Elegant and Refined co-owner Mary Jane Gallagher paints a wood mirror frame in the garage of her McLean home, which she has turned into a workshop for the local furniture painting business.

The mirrors in Mary Jane Gallagher’s garage crossed an ocean before winding up in her McLean home.

Fitted in wooden frames carved with leaves and flowers, the mirrors originated in Ireland in the early 1900s and passed down through the same family for generations until one woman, Gallagher’s client, decided that some touch-ups were needed.

Since their silver is starting to wear down, the actual mirrors will be replaced with new ones, but Gallagher’s main concern when she stepped into her garage on a temperate June Friday morning was the frames.

The wood has begun to separate between the decorated molding and the rest of the frame, so as her pet golden retriever looks on from a distance, Gallagher takes a brush to apply a new coat of white paint onto one of the frames with the goal of filling in emerging cracks while also making the paint look uniform and pretty.

“When I think back, my journalism degree was probably ill-fated,” Gallagher joked earlier during an interview at her kitchen table. “I probably should’ve done interior design, but I just love sparking up a house.”

Gallagher discovered a love of interior decorating seven years ago when she and a friend launched Elegant and Refined, a small, local furniture painting business that specializes in custom, hand-painted wood furnishings.

After building a career in journalism and public relations that included running her own PR firm and serving as CEO of a nonprofit, Gallagher decided she was ready to retire, but especially with her children out of the house, she still wanted an activity to keep her hands and mind active.

Gallagher’s friend, Falls Church resident Laura Kaiser, faced a similar situation at the time and suggested that they undertake a project together.

When they first established Elegant and Refined in 2012, Gallagher and Kaiser, who has an artistic background, started visiting yard sales and auctions to buy wooden furniture that they would then paint and sell.

It was only after friends recommended that they choose colors and designs according to specific customers’ preferences about a year into the venture that the business genuinely found its footing.

The first custom work that Gallagher and Kaiser did was for a neighbor whose Crate and Barrel coffee table had gotten scratched up by her pet dog. The neighbor also wanted to add some color to what was an all-gray sitting room.

After helping restore the table, Gallagher and Kaiser painted it chili-pepper red and outfitted it with new handles to complement the new color, and when they checked in on the same client about three months ago, the neighbor told them that the table still looked like new, according to Gallagher.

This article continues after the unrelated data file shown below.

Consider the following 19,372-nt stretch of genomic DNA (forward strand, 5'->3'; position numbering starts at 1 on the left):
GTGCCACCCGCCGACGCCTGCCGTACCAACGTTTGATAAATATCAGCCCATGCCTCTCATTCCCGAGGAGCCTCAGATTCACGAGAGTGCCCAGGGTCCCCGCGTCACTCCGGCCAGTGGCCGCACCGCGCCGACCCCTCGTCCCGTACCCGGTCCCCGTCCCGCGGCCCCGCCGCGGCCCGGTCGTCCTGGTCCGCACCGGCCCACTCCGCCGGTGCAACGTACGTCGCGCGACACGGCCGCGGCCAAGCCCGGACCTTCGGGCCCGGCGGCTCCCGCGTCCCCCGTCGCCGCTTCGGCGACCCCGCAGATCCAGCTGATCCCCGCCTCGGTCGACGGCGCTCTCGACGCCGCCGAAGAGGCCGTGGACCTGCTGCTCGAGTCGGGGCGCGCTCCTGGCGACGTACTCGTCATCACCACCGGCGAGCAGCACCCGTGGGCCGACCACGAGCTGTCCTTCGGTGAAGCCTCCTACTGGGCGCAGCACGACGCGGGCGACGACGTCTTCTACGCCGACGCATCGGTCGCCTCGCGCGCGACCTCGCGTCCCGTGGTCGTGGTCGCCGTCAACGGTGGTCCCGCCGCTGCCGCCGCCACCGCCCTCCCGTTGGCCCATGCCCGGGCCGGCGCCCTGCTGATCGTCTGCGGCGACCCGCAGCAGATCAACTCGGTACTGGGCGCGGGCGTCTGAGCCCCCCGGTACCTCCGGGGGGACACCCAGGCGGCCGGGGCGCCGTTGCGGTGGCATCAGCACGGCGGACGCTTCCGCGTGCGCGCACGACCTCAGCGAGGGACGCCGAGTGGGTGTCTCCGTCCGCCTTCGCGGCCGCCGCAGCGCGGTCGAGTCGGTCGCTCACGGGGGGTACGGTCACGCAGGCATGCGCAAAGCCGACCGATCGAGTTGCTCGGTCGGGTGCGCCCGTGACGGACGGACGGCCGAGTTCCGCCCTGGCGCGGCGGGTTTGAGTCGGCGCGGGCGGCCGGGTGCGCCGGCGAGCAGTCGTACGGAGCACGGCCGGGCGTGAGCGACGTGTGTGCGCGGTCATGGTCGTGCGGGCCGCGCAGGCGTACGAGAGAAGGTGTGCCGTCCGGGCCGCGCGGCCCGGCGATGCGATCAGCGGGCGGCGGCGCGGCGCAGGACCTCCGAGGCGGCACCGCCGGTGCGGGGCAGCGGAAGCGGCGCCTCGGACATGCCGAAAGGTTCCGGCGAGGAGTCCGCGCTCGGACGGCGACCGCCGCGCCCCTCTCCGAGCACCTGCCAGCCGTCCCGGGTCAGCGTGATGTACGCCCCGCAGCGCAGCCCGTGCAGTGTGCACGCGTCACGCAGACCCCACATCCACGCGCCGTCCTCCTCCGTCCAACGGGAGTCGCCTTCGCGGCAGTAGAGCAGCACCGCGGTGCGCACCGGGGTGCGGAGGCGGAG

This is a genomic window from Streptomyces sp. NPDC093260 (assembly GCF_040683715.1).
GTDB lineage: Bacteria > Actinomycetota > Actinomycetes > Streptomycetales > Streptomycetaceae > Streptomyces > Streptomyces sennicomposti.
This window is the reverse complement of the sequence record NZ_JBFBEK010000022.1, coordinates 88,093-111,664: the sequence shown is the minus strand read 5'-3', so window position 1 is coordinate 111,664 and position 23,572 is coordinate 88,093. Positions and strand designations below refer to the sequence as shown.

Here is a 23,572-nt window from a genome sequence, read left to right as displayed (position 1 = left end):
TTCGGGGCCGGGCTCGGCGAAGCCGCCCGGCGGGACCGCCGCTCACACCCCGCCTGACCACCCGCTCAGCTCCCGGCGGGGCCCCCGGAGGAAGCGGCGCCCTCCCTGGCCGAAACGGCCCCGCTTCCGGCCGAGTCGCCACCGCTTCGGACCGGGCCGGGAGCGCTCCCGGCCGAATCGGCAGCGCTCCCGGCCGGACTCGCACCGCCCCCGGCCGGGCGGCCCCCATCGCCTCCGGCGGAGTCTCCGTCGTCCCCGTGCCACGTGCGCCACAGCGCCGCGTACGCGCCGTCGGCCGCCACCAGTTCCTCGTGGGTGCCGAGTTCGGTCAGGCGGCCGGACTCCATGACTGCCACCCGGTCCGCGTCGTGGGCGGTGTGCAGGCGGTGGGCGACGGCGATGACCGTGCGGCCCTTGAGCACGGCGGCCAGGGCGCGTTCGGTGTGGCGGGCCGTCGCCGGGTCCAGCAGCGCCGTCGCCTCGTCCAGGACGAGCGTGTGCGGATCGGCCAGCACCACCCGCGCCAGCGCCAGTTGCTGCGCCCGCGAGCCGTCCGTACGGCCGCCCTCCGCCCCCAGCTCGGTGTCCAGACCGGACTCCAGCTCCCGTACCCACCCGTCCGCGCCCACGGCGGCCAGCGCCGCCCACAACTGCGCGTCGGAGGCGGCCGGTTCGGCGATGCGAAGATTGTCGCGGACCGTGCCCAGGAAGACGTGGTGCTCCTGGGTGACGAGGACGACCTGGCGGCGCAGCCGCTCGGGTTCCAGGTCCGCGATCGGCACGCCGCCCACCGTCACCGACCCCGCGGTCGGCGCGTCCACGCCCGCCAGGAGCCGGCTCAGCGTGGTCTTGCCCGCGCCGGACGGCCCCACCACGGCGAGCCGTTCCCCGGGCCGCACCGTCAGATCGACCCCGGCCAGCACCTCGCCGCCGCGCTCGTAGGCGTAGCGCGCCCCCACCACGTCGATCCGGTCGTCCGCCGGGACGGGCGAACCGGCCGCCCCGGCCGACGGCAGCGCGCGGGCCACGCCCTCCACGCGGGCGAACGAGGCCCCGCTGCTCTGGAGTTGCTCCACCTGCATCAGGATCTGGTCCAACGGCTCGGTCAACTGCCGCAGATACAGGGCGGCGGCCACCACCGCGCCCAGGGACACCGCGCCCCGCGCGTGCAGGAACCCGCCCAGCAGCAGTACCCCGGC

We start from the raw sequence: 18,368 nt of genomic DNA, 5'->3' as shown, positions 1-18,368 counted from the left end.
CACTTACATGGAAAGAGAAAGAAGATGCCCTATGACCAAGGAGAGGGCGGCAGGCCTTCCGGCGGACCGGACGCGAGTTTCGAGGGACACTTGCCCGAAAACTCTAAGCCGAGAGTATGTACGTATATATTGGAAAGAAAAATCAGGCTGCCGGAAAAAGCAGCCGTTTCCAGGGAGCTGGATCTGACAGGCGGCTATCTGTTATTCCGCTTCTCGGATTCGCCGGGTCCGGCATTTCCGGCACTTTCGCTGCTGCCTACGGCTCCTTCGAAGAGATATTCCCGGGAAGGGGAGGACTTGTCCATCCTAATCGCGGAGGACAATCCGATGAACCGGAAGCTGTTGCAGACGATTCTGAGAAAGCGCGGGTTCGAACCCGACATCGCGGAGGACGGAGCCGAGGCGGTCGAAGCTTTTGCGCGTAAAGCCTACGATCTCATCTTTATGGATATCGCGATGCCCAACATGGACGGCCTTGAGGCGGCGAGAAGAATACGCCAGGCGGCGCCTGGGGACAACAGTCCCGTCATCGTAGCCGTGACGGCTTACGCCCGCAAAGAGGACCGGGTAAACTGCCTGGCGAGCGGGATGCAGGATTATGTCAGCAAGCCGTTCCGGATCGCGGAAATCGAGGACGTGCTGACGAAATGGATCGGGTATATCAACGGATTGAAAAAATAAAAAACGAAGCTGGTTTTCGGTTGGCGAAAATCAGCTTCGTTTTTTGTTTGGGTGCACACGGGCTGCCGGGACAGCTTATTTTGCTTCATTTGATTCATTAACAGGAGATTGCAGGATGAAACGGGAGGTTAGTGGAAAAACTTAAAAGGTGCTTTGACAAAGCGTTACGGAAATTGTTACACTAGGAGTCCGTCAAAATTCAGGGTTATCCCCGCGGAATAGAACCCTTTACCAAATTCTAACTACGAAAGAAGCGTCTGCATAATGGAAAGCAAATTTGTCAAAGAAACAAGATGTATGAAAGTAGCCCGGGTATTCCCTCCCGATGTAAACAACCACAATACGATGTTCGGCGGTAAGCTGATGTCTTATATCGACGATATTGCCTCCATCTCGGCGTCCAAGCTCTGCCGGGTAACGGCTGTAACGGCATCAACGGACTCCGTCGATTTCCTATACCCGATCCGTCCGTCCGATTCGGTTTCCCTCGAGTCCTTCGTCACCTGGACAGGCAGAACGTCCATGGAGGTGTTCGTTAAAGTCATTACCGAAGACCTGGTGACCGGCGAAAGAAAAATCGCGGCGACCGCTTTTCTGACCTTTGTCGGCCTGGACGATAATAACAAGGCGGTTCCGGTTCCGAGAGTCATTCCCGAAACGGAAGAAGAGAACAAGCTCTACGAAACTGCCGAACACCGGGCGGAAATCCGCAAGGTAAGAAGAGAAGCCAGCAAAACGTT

“For us, that was really rewarding,” Gallagher said.

Now, Gallagher and Kaiser have a color deck and sample moldings that Elegant and Refined clients can reference when deciding what color they would like.

Typically, they visit the client’s house so they can get a sense of the room that a particular piece will occupy. They then transport the furniture to their workshop, which was initially in Kaiser’s basement before briefly relocating to a workhouse in Dulles owned by the husband of a friend.

Gallagher says the Dulles workhouse offered plenty of space, and there were often other people around willing to help them move furniture, but the distance from both her and Kaiser’s house meant a long commute for them and higher delivery costs for their clients.

Though they searched elsewhere in the area for a permanent location, the two business partners ultimately settled in Gallagher’s garage on June 4. After she and her husband cleared out the space, the garage can now accommodate up to five projects at one time.

When it comes to the actual painting, Elegant and Refined opts for a methodical approach.

After sanding down any bumps or other imperfections, Kaiser and Gallagher wash the furniture with trisodium phosphate, a powder that helps paint stick to wood, and they apply a primer or undercoat before putting on the paint.

The process generally takes about two weeks to complete, primarily due to the amount of time needed for a coat of paint to dry, but Gallagher believes the wait is worthwhile for clients.

“We made a couple of value-based decisions, one of which was we're going to do it as perfect as we can, because we want to give people quality,” Gallagher said. “The second value was we wanted to give them an opportunity to use it for another lifetime.”

Clients mostly find Elegant and Refined through word-of-mouth or referrals. For instance, an upholstery business recently recommended Gallagher and Kaiser to a customer looking to put new fabric on a chair.

Despite her public relations background, Gallagher tends to be hesitant about promoting her own business.

While she is not opposed to growing, Gallagher says she wants to keep Elegant and Refined relatively small so she and Kaiser can maintain the personalized customer service and attention to detail that distinguishes them from other furniture improvement businesses.

“What we do is so hand-oriented, you know?” Gallagher said. “…We’re not going to get rich, but we’re fulfilled, and we know that we’re providing a need, because we’re busy all the time, and we’ve never done any advertising.”

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